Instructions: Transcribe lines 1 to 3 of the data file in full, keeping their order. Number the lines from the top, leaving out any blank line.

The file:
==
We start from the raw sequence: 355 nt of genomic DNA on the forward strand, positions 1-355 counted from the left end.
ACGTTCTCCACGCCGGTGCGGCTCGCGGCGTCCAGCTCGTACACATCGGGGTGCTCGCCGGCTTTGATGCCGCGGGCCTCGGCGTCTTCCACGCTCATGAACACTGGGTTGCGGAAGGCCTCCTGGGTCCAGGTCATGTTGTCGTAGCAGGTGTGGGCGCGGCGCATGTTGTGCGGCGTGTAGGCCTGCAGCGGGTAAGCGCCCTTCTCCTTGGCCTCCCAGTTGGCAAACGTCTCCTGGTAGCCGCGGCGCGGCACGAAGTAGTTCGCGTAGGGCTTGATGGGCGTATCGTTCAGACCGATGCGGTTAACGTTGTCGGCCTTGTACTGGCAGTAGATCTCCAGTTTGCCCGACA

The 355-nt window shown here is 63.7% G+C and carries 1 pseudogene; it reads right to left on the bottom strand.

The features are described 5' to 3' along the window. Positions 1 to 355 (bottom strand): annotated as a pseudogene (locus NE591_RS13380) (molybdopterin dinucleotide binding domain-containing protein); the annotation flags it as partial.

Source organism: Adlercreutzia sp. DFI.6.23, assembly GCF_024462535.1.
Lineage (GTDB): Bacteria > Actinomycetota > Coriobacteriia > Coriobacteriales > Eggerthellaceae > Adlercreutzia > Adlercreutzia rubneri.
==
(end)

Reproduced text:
We start from the raw sequence: 355 nt of genomic DNA on the forward strand, positions 1-355 counted from the left end.
ACGTTCTCCACGCCGGTGCGGCTCGCGGCGTCCAGCTCGTACACATCGGGGTGCTCGCCGGCTTTGATGCCGCGGGCCTCGGCGTCTTCCACGCTCATGAACACTGGGTTGCGGAAGGCCTCCTGGGTCCAGGTCATGTTGTCGTAGCAGGTGTGGGCGCGGCGCATGTTGTGCGGCGTGTAGGCCTGCAGCGGGTAAGCGCCCTTCTCCTTGGCCTCCCAGTTGGCAAACGTCTCCTGGTAGCCGCGGCGCGGCACGAAGTAGTTCGCGTAGGGCTTGATGGGCGTATCGTTCAGACCGATGCGGTTAACGTTGTCGGCCTTGTACTGGCAGTAGATCTCCAGTTTGCCCGACA

The 355-nt window shown here is 63.7% G+C and carries 1 pseudogene; it reads right to left on the bottom strand.